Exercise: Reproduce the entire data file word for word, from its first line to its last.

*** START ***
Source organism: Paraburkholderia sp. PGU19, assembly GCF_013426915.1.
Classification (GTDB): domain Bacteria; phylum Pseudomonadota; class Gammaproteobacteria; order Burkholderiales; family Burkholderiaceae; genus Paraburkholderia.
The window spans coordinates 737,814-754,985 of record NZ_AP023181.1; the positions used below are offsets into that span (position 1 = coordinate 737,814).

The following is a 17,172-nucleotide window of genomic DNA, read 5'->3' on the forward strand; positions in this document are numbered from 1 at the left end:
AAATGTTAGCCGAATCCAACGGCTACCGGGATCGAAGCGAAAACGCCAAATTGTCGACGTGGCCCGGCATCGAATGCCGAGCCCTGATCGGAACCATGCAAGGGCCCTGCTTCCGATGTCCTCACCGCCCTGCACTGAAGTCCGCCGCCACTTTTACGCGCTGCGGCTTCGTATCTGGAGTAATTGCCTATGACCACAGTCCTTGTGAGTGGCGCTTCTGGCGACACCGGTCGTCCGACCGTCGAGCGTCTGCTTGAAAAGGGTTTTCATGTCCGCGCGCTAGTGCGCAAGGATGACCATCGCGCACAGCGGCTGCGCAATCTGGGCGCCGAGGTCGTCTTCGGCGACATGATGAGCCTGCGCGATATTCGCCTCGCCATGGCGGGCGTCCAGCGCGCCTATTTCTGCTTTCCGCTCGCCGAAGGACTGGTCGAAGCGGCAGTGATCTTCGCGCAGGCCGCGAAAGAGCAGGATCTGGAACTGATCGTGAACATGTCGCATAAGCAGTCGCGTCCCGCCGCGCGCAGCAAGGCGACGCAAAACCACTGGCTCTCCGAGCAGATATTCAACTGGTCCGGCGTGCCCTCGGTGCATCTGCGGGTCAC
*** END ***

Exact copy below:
Source organism: Paraburkholderia sp. PGU19, assembly GCF_013426915.1.
Classification (GTDB): domain Bacteria; phylum Pseudomonadota; class Gammaproteobacteria; order Burkholderiales; family Burkholderiaceae; genus Paraburkholderia.
The window spans coordinates 737,814-754,985 of record NZ_AP023181.1; the positions used below are offsets into that span (position 1 = coordinate 737,814).

The following is a 17,172-nucleotide window of genomic DNA, read 5'->3' on the forward strand; positions in this document are numbered from 1 at the left end:
AAATGTTAGCCGAATCCAACGGCTACCGGGATCGAAGCGAAAACGCCAAATTGTCGACGTGGCCCGGCATCGAATGCCGAGCCCTGATCGGAACCATGCAAGGGCCCTGCTTCCGATGTCCTCACCGCCCTGCACTGAAGTCCGCCGCCACTTTTACGCGCTGCGGCTTCGTATCTGGAGTAATTGCCTATGACCACAGTCCTTGTGAGTGGCGCTTCTGGCGACACCGGTCGTCCGACCGTCGAGCGTCTGCTTGAAAAGGGTTTTCATGTCCGCGCGCTAGTGCGCAAGGATGACCATCGCGCACAGCGGCTGCGCAATCTGGGCGCCGAGGTCGTCTTCGGCGACATGATGAGCCTGCGCGATATTCGCCTCGCCATGGCGGGCGTCCAGCGCGCCTATTTCTGCTTTCCGCTCGCCGAAGGACTGGTCGAAGCGGCAGTGATCTTCGCGCAGGCCGCGAAAGAGCAGGATCTGGAACTGATCGTGAACATGTCGCATAAGCAGTCGCGTCCCGCCGCGCGCAGCAAGGCGACGCAAAACCACTGGCTCTCCGAGCAGATATTCAACTGGTCCGGCGTGCCCTCGGTGCATCTGCGGGTCAC